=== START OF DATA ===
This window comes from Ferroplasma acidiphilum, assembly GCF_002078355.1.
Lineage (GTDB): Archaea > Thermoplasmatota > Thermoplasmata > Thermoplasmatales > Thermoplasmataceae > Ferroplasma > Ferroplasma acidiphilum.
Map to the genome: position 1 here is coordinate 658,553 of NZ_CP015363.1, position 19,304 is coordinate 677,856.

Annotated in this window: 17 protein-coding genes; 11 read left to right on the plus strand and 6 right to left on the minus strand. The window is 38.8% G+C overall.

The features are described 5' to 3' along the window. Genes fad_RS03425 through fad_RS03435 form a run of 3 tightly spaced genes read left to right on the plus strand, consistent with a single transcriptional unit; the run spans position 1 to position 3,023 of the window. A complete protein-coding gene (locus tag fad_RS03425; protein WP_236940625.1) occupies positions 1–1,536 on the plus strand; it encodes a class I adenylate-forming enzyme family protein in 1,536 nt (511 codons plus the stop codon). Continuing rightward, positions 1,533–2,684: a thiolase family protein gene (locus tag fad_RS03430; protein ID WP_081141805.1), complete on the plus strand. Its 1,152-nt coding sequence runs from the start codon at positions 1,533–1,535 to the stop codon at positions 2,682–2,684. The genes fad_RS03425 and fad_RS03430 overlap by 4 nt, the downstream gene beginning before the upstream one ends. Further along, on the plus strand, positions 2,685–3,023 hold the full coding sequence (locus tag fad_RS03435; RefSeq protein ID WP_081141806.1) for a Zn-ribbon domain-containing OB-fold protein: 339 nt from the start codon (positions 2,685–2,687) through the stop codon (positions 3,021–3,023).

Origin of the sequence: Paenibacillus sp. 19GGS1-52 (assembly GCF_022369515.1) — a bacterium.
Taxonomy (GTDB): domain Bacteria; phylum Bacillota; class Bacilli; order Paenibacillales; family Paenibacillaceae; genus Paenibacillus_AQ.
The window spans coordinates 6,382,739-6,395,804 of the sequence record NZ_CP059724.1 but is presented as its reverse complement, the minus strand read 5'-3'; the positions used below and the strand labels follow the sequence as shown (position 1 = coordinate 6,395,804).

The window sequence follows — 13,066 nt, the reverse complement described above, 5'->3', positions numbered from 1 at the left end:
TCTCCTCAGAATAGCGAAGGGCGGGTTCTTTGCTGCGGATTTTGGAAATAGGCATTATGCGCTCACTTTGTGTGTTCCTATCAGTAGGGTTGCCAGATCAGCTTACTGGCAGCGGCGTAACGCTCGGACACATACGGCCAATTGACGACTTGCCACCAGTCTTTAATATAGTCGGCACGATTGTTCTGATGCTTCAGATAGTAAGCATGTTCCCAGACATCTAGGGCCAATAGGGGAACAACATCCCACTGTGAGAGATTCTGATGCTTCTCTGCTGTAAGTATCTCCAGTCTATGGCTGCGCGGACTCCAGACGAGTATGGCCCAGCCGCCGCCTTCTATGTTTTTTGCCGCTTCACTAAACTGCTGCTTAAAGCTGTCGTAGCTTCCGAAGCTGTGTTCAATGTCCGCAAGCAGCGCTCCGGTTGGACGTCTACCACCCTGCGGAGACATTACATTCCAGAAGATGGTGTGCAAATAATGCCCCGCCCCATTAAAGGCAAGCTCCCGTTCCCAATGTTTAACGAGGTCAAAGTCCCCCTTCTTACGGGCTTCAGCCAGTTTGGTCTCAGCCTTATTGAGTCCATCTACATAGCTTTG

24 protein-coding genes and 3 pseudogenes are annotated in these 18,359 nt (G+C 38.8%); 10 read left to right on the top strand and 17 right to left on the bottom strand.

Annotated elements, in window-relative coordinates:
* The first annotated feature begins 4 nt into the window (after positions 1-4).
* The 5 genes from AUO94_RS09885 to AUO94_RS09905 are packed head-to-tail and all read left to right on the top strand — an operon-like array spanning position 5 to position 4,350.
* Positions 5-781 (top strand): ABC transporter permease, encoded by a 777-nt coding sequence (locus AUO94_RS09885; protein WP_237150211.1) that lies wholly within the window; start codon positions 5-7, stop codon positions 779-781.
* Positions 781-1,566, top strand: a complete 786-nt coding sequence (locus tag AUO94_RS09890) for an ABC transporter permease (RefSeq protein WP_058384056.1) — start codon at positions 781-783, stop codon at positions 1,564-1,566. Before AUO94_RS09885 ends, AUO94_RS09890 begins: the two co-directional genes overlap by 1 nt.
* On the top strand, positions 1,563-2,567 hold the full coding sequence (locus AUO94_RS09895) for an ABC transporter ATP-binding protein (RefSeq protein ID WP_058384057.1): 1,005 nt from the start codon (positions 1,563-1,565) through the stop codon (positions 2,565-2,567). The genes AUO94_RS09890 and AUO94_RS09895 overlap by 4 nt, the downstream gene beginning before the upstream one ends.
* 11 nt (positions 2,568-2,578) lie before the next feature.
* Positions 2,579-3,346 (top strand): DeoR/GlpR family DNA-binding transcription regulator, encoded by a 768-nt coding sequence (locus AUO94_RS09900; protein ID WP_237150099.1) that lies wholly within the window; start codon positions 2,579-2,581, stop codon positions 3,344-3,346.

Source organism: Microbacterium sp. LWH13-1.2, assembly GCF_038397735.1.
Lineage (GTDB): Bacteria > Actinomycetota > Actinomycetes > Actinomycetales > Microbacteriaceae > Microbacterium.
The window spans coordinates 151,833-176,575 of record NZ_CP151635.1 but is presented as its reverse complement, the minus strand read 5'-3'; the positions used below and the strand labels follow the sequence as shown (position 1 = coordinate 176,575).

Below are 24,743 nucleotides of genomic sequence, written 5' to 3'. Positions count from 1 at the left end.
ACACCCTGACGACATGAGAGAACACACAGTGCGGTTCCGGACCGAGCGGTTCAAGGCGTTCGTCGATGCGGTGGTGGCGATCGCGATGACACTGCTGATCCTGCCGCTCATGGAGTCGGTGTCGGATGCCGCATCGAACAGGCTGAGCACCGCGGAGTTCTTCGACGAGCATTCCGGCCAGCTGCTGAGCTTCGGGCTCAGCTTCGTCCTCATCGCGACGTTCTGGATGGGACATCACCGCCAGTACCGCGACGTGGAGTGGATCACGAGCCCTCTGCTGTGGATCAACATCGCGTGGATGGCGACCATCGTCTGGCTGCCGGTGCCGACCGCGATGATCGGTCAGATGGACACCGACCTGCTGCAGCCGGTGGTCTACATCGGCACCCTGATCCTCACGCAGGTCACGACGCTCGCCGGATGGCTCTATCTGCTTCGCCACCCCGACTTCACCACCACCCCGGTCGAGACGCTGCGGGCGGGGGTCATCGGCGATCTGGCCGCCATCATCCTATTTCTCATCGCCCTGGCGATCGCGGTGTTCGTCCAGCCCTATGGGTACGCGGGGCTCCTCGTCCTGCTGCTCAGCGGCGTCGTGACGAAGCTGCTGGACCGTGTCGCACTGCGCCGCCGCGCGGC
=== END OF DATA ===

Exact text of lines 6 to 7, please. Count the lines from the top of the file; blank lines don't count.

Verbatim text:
Origin of the sequence: Paenibacillus sp. 19GGS1-52 (assembly GCF_022369515.1) — a bacterium.
Taxonomy (GTDB): domain Bacteria; phylum Bacillota; class Bacilli; order Paenibacillales; family Paenibacillaceae; genus Paenibacillus_AQ.